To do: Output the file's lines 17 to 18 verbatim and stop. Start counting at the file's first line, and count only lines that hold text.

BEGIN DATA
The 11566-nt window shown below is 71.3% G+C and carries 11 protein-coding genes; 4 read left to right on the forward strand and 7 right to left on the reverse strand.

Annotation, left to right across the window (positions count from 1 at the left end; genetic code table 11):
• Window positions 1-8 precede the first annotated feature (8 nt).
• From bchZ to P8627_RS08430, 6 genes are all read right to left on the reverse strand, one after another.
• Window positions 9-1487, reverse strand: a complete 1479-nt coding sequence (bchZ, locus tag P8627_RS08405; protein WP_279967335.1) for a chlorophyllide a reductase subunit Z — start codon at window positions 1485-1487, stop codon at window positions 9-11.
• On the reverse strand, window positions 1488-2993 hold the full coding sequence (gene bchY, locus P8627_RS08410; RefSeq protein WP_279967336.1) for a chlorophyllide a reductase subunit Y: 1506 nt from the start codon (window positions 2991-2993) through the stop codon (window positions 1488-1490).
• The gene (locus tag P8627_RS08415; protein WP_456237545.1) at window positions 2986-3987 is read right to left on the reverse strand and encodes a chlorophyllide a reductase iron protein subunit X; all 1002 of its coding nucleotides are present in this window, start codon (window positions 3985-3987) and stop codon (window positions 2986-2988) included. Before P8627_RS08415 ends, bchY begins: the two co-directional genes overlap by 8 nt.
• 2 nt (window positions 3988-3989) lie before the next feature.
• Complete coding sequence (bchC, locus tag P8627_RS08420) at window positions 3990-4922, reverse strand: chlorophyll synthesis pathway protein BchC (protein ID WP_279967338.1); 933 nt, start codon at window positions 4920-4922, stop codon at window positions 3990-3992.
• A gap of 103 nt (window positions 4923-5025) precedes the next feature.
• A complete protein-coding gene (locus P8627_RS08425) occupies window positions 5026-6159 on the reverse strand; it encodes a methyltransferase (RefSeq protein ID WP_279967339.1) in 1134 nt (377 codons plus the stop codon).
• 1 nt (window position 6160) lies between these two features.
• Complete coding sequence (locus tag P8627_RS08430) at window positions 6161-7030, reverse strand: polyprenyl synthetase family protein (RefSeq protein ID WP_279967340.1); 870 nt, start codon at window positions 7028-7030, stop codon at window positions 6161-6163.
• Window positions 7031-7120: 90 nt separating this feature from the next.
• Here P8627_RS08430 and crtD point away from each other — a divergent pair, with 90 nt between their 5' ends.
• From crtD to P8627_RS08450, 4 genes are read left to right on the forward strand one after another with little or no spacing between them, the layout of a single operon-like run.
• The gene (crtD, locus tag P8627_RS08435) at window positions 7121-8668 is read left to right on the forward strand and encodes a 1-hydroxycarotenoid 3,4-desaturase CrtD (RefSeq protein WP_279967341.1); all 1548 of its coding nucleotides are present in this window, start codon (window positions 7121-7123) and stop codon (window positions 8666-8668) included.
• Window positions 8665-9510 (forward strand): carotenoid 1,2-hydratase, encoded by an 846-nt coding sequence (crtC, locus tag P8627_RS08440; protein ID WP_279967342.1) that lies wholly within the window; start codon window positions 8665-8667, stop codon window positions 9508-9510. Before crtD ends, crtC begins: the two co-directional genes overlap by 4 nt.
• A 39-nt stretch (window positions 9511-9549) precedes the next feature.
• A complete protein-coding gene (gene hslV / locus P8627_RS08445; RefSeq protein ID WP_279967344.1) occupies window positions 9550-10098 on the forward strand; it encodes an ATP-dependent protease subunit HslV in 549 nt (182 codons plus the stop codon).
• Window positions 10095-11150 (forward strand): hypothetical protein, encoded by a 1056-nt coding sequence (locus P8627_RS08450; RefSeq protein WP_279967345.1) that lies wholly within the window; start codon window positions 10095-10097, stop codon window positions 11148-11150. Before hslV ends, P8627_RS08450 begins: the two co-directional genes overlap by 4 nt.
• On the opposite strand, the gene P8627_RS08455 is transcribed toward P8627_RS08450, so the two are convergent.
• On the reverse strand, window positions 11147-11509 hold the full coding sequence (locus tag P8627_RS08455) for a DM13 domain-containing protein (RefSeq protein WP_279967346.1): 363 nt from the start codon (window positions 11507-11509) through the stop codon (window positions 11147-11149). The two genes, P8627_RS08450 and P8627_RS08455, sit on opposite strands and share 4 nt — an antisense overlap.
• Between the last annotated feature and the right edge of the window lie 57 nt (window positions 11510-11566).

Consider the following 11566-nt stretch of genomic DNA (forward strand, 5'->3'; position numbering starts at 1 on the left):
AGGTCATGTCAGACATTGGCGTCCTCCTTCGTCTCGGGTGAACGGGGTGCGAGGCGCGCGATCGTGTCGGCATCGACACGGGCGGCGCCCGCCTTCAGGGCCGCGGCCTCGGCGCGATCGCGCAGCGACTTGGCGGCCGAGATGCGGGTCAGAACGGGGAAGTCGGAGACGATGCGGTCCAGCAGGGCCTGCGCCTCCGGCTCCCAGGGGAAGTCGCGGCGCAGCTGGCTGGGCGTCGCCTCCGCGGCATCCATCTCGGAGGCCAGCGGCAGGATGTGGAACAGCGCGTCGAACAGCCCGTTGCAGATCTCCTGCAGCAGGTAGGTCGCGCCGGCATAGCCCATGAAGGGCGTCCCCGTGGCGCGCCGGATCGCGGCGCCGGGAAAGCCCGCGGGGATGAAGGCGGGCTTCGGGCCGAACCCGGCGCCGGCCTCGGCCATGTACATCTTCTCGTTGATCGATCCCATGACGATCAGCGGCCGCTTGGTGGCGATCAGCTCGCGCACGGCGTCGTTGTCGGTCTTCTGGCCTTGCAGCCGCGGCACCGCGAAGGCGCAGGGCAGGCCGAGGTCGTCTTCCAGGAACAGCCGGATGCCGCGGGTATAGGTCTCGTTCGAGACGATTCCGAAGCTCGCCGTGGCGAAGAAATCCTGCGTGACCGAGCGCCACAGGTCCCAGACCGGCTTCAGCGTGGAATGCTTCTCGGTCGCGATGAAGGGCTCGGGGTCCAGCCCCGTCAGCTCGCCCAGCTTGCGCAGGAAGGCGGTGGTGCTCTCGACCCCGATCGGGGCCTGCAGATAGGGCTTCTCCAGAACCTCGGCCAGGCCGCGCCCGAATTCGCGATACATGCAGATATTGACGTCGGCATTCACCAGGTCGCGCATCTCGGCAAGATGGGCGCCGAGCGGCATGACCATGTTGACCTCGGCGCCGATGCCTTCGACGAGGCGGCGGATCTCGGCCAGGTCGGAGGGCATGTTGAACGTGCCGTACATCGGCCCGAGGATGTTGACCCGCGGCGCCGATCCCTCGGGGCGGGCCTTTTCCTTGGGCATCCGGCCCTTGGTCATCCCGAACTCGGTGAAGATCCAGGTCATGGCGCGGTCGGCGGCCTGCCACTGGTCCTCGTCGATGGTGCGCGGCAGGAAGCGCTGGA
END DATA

• The gene (crtD, locus tag P8627_RS08435) at window positions 7121-8668 is read left to right on the forward strand and encodes a 1-hydroxycarotenoid 3,4-desaturase CrtD (RefSeq protein WP_279967341.1); all 1548 of its coding nucleotides are present in this window, start codon (window positions 7121-7123) and stop codon (window positions 8666-8668) included.
• Window positions 8665-9510 (forward strand): carotenoid 1,2-hydratase, encoded by an 846-nt coding sequence (crtC, locus tag P8627_RS08440; protein ID WP_279967342.1) that lies wholly within the window; start codon window positions 8665-8667, stop codon window positions 9508-9510. Before crtD ends, crtC begins: the two co-directional genes overlap by 4 nt.